Photo by Melody

PlantFiles: Silver Dollar Plant
Dudleya brittonii

Family: Crassulaceae (krass-yoo-LAY-see-ee) (Info)
Genus: Dudleya (DUD-lee-yuh) (Info)
Species: brittonii (brit-TON-ee-eye) (Info)

2 vendors have this plant for sale.

13 members have or want this plant for trade.

Tropicals and Tender Perennials
Cactus and Succulents

6-12 in. (15-30 cm)
12-18 in. (30-45 cm)
18-24 in. (45-60 cm)

12-15 in. (30-38 cm)
15-18 in. (38-45 cm)

USDA Zone 9a: to -6.6 C (20 F)
USDA Zone 9b: to -3.8 C (25 F)
USDA Zone 10a: to -1.1 C (30 F)
USDA Zone 10b: to 1.7 C (35 F)
USDA Zone 11: above 4.5 C (40 F)

Sun Exposure:
Full Sun


Bloom Color:
Pale Yellow
Bright Yellow

Bloom Time:
Late Winter/Early Spring
Mid Spring
Late Spring/Early Summer
Mid Summer

Grown for foliage

Other details:
Drought-tolerant; suitable for xeriscaping
Suitable for growing in containers

Soil pH requirements:
6.1 to 6.5 (mildly acidic)
6.6 to 7.5 (neutral)
7.6 to 7.8 (mildly alkaline)

Patent Information:

Propagation Methods:
By dividing rhizomes, tubers, corms or bulbs (including offsets)

Seed Collecting:
Unknown - Tell us

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4 positives
No neutrals
No negatives

Gardeners' Notes:

Positive bepah On Nov 8, 2012, bepah from Brentwood, CA (Zone 9b) wrote:

I purchased one from Cottage Gardens of Petaluma (highly recommended, by the way) in a 4 inch liner about 2 months ago. The current spread of this plant is over 12 inchs and the new leaves are a stunning blue-white. It is my current favorite (changes all of the time). Easy to grow as we come to winter, I probably will not water it at all.

Positive Baja_Costero On Aug 20, 2012, Baja_Costero from Baja California
Mexico (Zone 11) wrote:

Native of Baja California's northwest Pacific coast and nearby environs. Two forms in nature and cultivation: one pale green and smooth, the other silver blue and covered with a fine powder. Both forms develop a (relatively) extended caudex with advanced age, covered tightly with dry leaf remains and flower stalks. Leave the dry leaves on the plant to avoid exposing the caudex and disfiguring the plant.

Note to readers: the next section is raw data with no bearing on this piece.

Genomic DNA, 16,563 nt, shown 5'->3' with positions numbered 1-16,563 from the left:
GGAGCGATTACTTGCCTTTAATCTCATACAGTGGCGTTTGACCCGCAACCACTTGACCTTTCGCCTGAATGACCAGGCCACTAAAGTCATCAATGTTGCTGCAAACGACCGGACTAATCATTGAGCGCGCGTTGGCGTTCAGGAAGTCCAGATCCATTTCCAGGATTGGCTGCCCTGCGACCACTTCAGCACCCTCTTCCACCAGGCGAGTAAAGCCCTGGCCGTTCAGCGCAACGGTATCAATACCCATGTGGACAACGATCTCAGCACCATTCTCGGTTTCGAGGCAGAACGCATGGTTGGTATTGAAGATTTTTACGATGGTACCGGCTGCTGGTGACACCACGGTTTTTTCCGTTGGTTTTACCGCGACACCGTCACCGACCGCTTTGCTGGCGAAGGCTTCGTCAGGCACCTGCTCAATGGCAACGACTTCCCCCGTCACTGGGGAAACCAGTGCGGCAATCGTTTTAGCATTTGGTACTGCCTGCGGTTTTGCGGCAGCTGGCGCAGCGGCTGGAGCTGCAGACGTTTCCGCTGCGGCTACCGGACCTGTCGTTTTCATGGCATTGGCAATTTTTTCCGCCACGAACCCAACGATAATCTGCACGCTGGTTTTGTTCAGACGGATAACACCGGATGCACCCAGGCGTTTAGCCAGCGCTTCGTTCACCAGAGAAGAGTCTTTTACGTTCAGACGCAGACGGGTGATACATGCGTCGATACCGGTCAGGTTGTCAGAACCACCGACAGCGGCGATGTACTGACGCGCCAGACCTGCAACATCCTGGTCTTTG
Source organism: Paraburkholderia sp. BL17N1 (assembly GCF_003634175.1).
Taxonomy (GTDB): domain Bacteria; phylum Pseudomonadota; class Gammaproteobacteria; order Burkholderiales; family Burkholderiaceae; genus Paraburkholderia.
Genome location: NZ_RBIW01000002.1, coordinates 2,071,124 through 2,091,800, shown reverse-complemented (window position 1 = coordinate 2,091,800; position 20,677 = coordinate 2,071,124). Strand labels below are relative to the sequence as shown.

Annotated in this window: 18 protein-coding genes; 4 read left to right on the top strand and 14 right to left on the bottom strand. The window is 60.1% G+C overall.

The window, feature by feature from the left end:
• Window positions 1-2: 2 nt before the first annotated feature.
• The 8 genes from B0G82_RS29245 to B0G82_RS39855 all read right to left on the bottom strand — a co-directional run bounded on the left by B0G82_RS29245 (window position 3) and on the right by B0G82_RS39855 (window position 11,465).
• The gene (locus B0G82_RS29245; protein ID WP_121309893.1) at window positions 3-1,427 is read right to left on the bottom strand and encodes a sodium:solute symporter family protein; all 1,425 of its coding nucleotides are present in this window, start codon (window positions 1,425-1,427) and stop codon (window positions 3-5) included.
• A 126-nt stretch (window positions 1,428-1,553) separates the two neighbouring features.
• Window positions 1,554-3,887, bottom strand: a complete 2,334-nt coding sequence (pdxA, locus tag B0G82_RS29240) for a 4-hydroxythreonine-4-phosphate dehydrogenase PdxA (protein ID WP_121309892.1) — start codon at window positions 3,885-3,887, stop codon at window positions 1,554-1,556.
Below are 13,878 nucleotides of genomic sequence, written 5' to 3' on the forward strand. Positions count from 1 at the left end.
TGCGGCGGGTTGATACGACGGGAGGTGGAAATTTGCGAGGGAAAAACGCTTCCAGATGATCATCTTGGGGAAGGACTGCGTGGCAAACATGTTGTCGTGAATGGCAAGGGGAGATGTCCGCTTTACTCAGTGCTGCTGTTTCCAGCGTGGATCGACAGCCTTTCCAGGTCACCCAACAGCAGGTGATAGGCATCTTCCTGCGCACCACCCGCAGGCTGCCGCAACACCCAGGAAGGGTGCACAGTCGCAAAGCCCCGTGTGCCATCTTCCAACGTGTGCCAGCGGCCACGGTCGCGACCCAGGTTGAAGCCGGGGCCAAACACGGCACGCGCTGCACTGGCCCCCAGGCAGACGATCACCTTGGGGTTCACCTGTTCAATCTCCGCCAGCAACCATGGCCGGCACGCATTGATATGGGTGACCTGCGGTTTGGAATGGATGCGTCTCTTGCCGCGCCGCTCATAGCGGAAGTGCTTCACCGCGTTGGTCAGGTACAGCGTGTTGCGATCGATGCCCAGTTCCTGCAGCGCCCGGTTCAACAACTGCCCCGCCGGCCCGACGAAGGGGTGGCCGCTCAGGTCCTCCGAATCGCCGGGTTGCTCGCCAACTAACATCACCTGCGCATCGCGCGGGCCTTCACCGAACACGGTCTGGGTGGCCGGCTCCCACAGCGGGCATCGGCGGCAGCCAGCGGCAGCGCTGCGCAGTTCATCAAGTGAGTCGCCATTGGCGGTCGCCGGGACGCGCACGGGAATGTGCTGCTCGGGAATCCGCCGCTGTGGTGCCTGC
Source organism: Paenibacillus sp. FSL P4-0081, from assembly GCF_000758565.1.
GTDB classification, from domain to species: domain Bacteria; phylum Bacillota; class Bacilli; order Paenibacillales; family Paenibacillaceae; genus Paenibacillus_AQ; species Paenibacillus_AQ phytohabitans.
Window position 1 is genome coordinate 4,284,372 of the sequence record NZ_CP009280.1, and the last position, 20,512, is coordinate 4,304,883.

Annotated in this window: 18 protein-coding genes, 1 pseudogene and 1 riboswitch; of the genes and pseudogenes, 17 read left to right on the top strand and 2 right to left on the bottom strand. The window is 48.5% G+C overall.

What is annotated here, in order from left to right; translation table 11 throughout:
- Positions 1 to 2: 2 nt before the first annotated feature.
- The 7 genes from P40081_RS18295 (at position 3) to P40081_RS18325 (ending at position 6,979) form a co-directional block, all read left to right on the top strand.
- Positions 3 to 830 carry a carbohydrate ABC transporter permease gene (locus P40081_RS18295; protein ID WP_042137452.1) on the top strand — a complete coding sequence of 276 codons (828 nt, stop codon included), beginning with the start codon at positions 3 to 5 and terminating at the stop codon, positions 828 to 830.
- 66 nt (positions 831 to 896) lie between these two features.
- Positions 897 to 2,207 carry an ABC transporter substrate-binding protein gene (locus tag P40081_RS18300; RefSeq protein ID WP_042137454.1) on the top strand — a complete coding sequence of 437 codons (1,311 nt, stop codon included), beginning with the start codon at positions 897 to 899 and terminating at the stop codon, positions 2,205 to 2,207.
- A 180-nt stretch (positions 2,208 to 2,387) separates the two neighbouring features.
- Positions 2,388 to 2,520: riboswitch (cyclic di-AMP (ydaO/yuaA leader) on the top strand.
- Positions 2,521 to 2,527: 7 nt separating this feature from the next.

Like other Dudleyas, it tends to be most active during the winter, which is when it receives rain in habitat. Flowers in winter through spring attract hummingbirds. By mid summer (dry season) plants typically have shrunken up and slowed way down. Avoid overwatering at this time.

Grows best in strong light, up to day-long sun. (Typically found in exposed rocky locations in nature.) Some plants develop attractive orange and red highlights in the sun. Flower stems may be the same color as the leaves, but often blush red.

Typically solitary but there are dichotomously branching (multiheaded) populations as well.

Freely self-seeding in my rooftop container garden.

D. brittonii may look vegetatively similar to D. pulverenta, but its flowers are different (among other ways yellow, not red).

Positive palmbob On Jun 21, 2011, palmbob from Acton, CA (Zone 8b) wrote:

this is a natural form of Dudleya brittonii found in nature so it not really a 'cultivar'. But it is seen far less often in cultivation simpy because it is less desirable, though it is still a striking and larger dudleya. This plant has no dusting whatsoever and leaves are almost shiny and more rubbery than it's white counterpart.

Positive palmbob On Feb 16, 2004, palmbob from Acton, CA (Zone 8b) wrote:

A nearly white plant, usually solitary and great accent for xeriscape gardens. Pretty hardy in So Cal with few areas it can't survive in, except shady, moist areas. Green forms of this exist as well... as do some suckering forms. Though rare and collector's items, the green ones rarely end up in cultivation.


This plant has been said to grow in the following regions:

Phoenix, Arizona
Brentwood, California
Canoga Park, California
Reseda, California
Richmond, California
San Leandro, California
East Peoria, Illinois

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